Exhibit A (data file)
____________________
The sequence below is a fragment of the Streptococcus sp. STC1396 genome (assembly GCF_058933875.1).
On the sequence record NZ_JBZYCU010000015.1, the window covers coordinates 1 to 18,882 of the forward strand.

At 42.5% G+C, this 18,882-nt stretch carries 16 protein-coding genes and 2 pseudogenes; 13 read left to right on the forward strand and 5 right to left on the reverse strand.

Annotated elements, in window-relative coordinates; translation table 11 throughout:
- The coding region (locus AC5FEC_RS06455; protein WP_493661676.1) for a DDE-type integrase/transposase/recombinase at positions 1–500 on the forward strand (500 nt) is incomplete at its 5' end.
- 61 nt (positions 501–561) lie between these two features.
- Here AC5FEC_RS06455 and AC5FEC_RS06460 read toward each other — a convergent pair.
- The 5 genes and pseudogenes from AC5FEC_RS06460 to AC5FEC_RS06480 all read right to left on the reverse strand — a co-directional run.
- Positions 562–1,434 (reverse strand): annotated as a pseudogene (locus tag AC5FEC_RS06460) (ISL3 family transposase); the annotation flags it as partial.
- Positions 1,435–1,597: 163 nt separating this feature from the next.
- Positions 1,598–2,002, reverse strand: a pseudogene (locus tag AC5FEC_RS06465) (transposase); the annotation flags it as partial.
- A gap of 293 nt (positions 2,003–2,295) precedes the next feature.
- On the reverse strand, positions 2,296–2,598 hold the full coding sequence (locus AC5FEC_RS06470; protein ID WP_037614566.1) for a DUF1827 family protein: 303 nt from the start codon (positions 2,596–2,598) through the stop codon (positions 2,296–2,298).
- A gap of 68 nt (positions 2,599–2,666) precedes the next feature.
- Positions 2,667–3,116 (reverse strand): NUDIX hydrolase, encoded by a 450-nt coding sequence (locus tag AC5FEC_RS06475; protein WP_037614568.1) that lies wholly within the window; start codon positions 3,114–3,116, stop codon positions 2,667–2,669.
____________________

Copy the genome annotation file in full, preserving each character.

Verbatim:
The sequence below is a fragment of the Streptococcus sp. STC1396 genome (assembly GCF_058933875.1).
On the sequence record NZ_JBZYCU010000015.1, the window covers coordinates 1 to 18,882 of the forward strand.

At 42.5% G+C, this 18,882-nt stretch carries 16 protein-coding genes and 2 pseudogenes; 13 read left to right on the forward strand and 5 right to left on the reverse strand.

Annotated elements, in window-relative coordinates; translation table 11 throughout:
- The coding region (locus AC5FEC_RS06455; protein WP_493661676.1) for a DDE-type integrase/transposase/recombinase at positions 1–500 on the forward strand (500 nt) is incomplete at its 5' end.
- 61 nt (positions 501–561) lie between these two features.
- Here AC5FEC_RS06455 and AC5FEC_RS06460 read toward each other — a convergent pair.
- The 5 genes and pseudogenes from AC5FEC_RS06460 to AC5FEC_RS06480 all read right to left on the reverse strand — a co-directional run.
- Positions 562–1,434 (reverse strand): annotated as a pseudogene (locus tag AC5FEC_RS06460) (ISL3 family transposase); the annotation flags it as partial.
- Positions 1,435–1,597: 163 nt separating this feature from the next.
- Positions 1,598–2,002, reverse strand: a pseudogene (locus tag AC5FEC_RS06465) (transposase); the annotation flags it as partial.
- A gap of 293 nt (positions 2,003–2,295) precedes the next feature.
- On the reverse strand, positions 2,296–2,598 hold the full coding sequence (locus AC5FEC_RS06470; protein ID WP_037614566.1) for a DUF1827 family protein: 303 nt from the start codon (positions 2,596–2,598) through the stop codon (positions 2,296–2,298).
- A gap of 68 nt (positions 2,599–2,666) precedes the next feature.
- Positions 2,667–3,116 (reverse strand): NUDIX hydrolase, encoded by a 450-nt coding sequence (locus tag AC5FEC_RS06475; protein WP_037614568.1) that lies wholly within the window; start codon positions 3,114–3,116, stop codon positions 2,667–2,669.